• 66 Metascore
    • 50 Amy Biancolli
    In its most touching moments, the film achieves a kind of sad and waltzing rhythm all its own. In its least, it's precious and plodding; the metaphoric link between grief and housework drags like a mop on a bathroom floor.
    • 56 Metascore
    • 50 Amy Biancolli
    Another innocuous film about another unusual girl.
    • 65 Metascore
    • 50 Amy Biancolli
    All in all, the 3-D animations wow without gimmickry, Banderas purrs without peer - and it's a cheerful movie.
    • 65 Metascore
    • 50 Amy Biancolli
    A tonally confused, fitfully entertaining film about a pathologically two-faced man.
    • 45 Metascore
    • 50 Amy Biancolli
    After sitting through Takers with my stomach rearranged by hyperactive camera spazzing, I hereby formally request all directors and cinematographers to just get a grip already and STOP. WIGGLING. THE CAMERA.
    • 65 Metascore
    • 50 Amy Biancolli
    Uneven, occasionally silly, true, but it's also an improvement over 2006's "X-Men: The Last Stand."
    • 64 Metascore
    • 50 Amy Biancolli
    A typical vehicle for Ferrell's atypical humor.
    • 63 Metascore
    • 50 Amy Biancolli
    An arty, ruminative and slow-paced film that's being marketed as a big ol' alien-invasion flick. Just don't expect an invasion flick.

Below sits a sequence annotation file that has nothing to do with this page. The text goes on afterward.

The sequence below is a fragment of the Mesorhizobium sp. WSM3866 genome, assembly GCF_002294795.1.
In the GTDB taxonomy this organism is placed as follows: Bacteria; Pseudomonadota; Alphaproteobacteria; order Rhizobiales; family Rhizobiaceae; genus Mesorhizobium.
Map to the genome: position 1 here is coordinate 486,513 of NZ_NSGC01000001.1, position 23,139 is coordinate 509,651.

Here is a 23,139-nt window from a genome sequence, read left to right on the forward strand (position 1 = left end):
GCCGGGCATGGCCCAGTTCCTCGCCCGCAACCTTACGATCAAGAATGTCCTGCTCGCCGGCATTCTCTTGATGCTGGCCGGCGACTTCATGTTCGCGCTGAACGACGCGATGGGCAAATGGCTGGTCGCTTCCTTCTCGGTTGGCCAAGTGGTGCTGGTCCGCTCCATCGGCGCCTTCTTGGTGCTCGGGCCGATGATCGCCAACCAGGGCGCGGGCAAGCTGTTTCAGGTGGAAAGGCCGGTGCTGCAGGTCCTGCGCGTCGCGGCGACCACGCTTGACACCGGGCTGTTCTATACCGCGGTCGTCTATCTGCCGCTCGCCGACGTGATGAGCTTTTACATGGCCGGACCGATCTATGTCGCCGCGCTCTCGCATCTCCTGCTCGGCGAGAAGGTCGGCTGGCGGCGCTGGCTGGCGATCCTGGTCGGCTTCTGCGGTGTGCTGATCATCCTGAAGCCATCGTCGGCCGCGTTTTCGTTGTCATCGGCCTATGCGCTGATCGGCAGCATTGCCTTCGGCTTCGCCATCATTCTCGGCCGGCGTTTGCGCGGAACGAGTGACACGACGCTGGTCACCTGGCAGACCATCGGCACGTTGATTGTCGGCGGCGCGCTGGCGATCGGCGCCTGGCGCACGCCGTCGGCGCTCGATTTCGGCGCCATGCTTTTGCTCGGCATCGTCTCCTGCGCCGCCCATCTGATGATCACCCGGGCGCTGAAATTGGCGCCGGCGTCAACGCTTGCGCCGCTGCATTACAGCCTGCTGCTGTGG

• 62 Metascore
    • 50 Amy Biancolli
    The film is a vehement drama and a fitfully amusing snark fest set to Nicola Piovani's jaunty circus music. It winds up only half-succeeding at both.
    • 62 Metascore
    • 50 Amy Biancolli
    Ted
    For all of its transgressive plush-toy sex and screw-'em humor, the plot is pretty standard stuff.
    • 62 Metascore
    • 50 Amy Biancolli
    If, in the end, the movie fails to generate much beyond several crackling jump scares and a nicely gothic mise-en-scene, it has enough mood, and enough Radcliffe, to carry us through the mist.
    • 61 Metascore
    • 50 Amy Biancolli
    May be Disney's most pointedly feminist effort since "Mulan."
    • 61 Metascore
    • 50 Amy Biancolli
    Narrated by Lomborg, the movie uses lecture excerpts, clips of terrified schoolchildren and interviews with (mostly) like-minded scientists to get his points across.
    • 61 Metascore
    • 50 Amy Biancolli
    In Secretariat, the fictionalized bits are simple exaggerations - broad, Disneyish adjustments in races and other realities.
    • 60 Metascore
    • 50 Amy Biancolli
    Even within the rules of its own peculiar world - a world well stocked with talking savanna denizens and monkey-powered superplanes - the film is completely irrational.
    • 59 Metascore
    • 50 Amy Biancolli
    The story gets away from itself as it barrels forward. The tiny bit of sense it makes at the beginning is quickly sacrificed in a conclusion so facile, illogical and cheap that it could use a dose of NZT itself.
    • 59 Metascore
    • 50 Amy Biancolli
    Rubber has its share of jollies, at least when it isn't boring us to death with the fourth-wall-busting monkey business. Although I appreciate Dupieux's efforts at satire, the audience-interaction subplot goes nowhere fast.